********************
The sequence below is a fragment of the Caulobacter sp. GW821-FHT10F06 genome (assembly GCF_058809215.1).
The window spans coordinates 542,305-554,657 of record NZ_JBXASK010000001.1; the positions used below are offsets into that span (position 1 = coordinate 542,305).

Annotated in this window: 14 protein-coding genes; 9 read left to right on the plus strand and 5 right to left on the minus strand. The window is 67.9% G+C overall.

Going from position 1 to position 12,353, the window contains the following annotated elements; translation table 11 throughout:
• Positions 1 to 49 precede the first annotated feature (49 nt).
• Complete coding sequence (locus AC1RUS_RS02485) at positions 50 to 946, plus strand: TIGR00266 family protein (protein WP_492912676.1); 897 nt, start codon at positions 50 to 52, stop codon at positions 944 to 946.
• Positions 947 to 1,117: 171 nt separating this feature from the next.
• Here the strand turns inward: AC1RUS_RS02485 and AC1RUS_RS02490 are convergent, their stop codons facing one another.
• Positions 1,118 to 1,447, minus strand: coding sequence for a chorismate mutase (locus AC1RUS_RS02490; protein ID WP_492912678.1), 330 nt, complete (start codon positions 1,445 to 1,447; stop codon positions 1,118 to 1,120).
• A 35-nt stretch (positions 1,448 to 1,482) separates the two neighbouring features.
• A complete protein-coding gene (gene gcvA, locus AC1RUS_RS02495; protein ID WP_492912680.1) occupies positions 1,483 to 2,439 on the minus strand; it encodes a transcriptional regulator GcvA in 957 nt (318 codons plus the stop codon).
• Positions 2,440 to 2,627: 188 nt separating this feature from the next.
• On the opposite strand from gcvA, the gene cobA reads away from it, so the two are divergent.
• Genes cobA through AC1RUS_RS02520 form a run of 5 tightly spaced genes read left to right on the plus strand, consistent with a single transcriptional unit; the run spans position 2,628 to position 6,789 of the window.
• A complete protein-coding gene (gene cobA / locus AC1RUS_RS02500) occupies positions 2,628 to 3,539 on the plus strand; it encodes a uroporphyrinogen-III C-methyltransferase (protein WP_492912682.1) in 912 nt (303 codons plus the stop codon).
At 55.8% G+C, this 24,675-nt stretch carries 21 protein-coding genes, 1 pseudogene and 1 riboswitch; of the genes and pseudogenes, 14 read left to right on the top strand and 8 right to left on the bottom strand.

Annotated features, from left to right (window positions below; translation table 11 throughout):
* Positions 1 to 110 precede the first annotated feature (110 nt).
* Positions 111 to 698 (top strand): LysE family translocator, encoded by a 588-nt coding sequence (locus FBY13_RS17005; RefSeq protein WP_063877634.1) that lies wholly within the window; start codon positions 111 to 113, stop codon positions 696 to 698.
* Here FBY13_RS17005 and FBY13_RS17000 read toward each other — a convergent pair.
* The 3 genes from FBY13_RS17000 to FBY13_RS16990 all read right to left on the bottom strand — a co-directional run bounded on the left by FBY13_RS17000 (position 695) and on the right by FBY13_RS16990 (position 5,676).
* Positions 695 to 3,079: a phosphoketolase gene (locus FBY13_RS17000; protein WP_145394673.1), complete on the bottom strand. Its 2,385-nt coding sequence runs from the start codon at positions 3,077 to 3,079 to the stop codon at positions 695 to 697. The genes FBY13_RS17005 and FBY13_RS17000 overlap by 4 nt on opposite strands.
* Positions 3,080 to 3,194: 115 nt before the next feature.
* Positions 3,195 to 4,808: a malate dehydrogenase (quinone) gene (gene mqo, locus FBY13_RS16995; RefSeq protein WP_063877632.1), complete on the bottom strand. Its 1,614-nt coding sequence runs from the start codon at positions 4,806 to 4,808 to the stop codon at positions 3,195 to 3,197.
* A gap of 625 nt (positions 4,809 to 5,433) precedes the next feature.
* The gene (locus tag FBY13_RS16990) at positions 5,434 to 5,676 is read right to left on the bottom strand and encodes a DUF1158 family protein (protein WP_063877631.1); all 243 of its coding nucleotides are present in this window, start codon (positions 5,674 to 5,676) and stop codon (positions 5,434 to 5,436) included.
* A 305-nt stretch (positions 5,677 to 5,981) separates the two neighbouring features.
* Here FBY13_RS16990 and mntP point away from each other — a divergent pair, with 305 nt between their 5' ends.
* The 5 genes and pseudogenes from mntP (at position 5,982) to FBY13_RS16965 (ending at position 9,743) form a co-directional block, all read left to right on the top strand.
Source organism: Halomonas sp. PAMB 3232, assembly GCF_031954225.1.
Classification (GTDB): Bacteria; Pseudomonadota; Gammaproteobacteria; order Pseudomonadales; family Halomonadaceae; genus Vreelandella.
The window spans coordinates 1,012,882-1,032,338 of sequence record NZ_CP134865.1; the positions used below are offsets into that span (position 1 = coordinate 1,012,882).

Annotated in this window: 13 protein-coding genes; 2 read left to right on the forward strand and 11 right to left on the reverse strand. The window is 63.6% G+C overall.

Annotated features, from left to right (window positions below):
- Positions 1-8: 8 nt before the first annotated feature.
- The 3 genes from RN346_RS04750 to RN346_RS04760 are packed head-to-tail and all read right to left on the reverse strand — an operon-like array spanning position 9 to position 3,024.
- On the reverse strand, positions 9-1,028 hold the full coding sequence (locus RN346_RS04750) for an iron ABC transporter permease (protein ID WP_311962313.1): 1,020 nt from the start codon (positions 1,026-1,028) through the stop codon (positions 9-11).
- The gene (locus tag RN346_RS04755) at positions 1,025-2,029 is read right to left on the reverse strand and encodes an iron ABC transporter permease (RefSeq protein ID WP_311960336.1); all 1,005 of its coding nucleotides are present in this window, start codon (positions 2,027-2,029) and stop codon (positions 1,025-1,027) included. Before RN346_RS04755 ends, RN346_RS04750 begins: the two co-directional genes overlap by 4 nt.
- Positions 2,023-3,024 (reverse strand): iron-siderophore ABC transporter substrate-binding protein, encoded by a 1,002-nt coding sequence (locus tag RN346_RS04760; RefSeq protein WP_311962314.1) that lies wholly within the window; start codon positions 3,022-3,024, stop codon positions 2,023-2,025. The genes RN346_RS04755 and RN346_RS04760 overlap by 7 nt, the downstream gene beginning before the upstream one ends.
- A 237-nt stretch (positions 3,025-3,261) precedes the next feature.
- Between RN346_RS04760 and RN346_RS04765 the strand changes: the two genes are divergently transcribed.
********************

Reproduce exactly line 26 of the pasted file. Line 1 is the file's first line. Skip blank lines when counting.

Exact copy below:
* The gene (locus tag FBY13_RS16990) at positions 5,434 to 5,676 is read right to left on the bottom strand and encodes a DUF1158 family protein (protein WP_063877631.1); all 243 of its coding nucleotides are present in this window, start codon (positions 5,674 to 5,676) and stop codon (positions 5,434 to 5,436) included.